Dogger is of course also the name of one of the sea areas used in the Shipping Forecast: it is East of the coastal area Tyne, South of Forties, North of Humber and West of German Bight. Whenever I hear the shipping forecast on the radio, I always feel a bit of nostalgia when I hear the names of these areas read out.

Anyway, trawlers operating at the Dogger Bank frequently bring up bits of ancient animals (including mammoth and rhinoceros) as well as prehistoric human artefacts, showing that the area was at one time inhabited. I don’t think anybody knows exactly how long it took Doggerland to become submerged, but it may well have involved one or more catastrophic flooding events. If there were people living on Doggerland then,  they obviously had to migrate one way or the other..



Daniel Barenboim’s Proms Speech

Posted in Music, Politics with tags , , , on July 19, 2017 by telescoper

Daniel Barenboim made this wonderful speech at the BBC Proms at the weekend. It seems to have annoyed some people who get annoyed when someone expresses something that doesn’t fit in their own narrow minds, and does it with grace, eloquence and great dignity. I’m posting it here to annoy such people still further. It’s no more than they deserve.

And here is the encore that followed the speech – Elgar’s Pomp and Circumstance  March No. 1 – in full. It’s a piece I usually hate. This was the first time in my whole life that I’ve actually enjoyed it.


Rondo alla Trad

Posted in Film, Jazz with tags , , , , on July 17, 2017 by telescoper

I think this will probably alienate serious jazz fans and serious classical music fans in equal measure, but I stumbled across this while searching for something else and couldn’t resit posting it here. It’s from the 1963 film Live it Up and it features Kenny Ball and his Jazzmen playing their arrangement of the famous Rondo alla Turca from the third movement Mozart’s Piano Sonata No. 11 (K331). It’s not as far fetched as you might think to perform this with a band led by a trumpet player because Mozart’s composition deliberately imitated the music of the Janissary marching bands which were much in vogue in Austria in the latter part of the 18th Century.

Anyway, when I clicked on this I thought I was going to hate it, but you know what? I rather like it!

The Versatile Four

Posted in History, Jazz with tags , , , , , on July 14, 2017 by telescoper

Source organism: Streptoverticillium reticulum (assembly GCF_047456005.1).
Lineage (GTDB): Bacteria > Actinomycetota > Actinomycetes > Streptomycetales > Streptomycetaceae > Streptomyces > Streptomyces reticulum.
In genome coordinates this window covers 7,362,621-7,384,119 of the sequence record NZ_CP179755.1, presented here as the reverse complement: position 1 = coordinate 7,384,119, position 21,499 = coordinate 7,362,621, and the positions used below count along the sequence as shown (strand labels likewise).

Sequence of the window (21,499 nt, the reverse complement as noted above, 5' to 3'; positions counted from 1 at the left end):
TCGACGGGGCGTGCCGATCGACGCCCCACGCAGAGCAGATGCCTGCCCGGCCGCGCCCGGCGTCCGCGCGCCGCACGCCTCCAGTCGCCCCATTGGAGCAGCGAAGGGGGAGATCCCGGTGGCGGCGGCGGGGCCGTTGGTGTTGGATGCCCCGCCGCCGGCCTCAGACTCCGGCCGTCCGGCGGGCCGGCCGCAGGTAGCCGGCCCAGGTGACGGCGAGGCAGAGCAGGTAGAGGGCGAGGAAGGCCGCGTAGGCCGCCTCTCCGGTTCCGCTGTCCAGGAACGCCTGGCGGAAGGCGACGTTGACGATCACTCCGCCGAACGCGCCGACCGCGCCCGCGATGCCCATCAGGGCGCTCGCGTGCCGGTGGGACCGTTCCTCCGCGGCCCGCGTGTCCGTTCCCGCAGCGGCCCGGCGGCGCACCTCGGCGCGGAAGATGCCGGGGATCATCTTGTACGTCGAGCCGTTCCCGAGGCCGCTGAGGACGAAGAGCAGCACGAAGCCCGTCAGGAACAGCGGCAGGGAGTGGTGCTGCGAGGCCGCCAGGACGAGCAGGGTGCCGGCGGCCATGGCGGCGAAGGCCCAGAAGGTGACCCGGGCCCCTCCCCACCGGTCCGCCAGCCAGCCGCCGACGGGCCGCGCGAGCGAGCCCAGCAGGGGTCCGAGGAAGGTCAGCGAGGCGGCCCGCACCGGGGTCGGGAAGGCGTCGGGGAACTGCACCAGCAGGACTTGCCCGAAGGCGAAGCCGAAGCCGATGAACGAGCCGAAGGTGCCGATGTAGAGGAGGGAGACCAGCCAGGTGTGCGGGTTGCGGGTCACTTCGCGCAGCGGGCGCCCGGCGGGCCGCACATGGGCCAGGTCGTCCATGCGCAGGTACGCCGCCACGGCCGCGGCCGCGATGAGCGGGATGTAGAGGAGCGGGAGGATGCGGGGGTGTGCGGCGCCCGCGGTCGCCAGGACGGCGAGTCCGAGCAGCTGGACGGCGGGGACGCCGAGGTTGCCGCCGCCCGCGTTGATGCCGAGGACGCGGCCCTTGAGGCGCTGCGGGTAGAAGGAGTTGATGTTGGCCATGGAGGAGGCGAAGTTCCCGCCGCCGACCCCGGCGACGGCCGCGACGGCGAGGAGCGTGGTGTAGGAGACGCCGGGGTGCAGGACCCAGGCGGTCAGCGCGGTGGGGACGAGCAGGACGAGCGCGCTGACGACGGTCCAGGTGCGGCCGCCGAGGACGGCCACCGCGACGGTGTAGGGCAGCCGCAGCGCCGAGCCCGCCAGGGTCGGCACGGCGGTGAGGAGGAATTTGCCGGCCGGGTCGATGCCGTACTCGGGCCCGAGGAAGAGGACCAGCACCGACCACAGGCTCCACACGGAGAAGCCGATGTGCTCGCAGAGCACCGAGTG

I’ve posted a few examples of Jazz drummers recently, so I thought you might be interested in this, a rare recording of performance from the (pre-Jazz) Ragtime era that provides a good example of where  Jazz drumming came from. This track was recorded in London way back in 1916 and it’s remarkable for the clarity with which you can hear the drums, which in those days usually proved very difficult to capture.  The tune, Down Home Rag (written by Wilbur C. Sweatman) was a big hit at the time and remains in the traditional jazz repertoire to this day. It’s played by The Versatile Four an almost legendary ragtime band that I know very little about other than the personnel: Tony Tuck (banjo; born 1879 Virginia); Charles W. Mills (piano; born 1883 Illinois); Gus Haston (banjo, vocals; born 1880 Missouri); and  Charlie Johnson (drums; born 1885 Kentucky). I’m not sure who it is who blows the whistle, but it may well be the drummer.

Charlie Johnson’s playing of the drums may sound very old-fashioned and a bit staff to ears accustomed to the swinging style of the jazz era, and he no doubt used a very crude kit, but this recording shows what an absolutely superb musician he was. You can also clearly hear the influence of the sort of drum patterns used by military marching bands. As well being an interesting piece from the point of view of music history, the drummer suffuses this high-energy performance with a sense of knockabout fun that is guaranteed to bring a smile to even the most crabbed face!